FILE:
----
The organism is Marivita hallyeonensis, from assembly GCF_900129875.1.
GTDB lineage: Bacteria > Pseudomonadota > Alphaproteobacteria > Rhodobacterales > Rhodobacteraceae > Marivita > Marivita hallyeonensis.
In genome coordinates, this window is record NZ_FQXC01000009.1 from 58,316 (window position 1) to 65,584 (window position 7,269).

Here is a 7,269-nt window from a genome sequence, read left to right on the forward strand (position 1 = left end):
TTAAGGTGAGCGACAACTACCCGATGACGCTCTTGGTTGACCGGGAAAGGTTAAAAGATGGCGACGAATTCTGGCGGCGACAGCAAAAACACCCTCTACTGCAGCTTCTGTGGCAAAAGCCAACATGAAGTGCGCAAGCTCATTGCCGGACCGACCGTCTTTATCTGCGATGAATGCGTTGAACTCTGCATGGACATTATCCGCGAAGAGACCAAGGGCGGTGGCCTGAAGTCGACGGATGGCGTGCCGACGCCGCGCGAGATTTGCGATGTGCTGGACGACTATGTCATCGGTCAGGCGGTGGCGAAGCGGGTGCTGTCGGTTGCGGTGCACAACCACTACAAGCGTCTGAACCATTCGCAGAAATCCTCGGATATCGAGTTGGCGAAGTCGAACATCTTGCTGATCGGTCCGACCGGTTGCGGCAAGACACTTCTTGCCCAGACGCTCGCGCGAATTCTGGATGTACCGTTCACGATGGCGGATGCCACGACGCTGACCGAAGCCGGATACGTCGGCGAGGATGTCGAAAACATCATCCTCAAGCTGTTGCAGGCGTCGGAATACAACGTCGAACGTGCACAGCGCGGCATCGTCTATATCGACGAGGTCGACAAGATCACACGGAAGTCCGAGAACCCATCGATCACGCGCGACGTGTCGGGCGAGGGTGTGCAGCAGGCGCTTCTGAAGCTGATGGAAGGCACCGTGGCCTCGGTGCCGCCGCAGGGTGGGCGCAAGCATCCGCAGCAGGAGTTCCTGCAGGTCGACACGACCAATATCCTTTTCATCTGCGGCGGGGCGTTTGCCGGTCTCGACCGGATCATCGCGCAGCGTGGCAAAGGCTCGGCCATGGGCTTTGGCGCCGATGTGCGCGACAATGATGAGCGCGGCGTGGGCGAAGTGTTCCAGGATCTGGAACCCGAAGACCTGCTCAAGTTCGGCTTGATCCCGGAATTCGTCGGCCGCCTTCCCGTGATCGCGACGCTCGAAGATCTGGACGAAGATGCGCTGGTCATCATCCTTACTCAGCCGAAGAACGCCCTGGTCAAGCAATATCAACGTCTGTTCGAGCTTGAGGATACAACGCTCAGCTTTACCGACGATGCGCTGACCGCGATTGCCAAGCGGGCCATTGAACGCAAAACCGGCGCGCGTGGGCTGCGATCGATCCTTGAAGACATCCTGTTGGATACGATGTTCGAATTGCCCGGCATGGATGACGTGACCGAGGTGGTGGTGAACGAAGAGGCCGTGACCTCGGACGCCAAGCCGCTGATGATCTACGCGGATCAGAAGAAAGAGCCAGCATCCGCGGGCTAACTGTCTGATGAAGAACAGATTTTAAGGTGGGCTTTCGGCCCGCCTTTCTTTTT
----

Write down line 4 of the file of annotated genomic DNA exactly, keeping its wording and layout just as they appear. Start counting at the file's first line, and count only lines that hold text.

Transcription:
Here is a 7,269-nt window from a genome sequence, read left to right on the forward strand (position 1 = left end):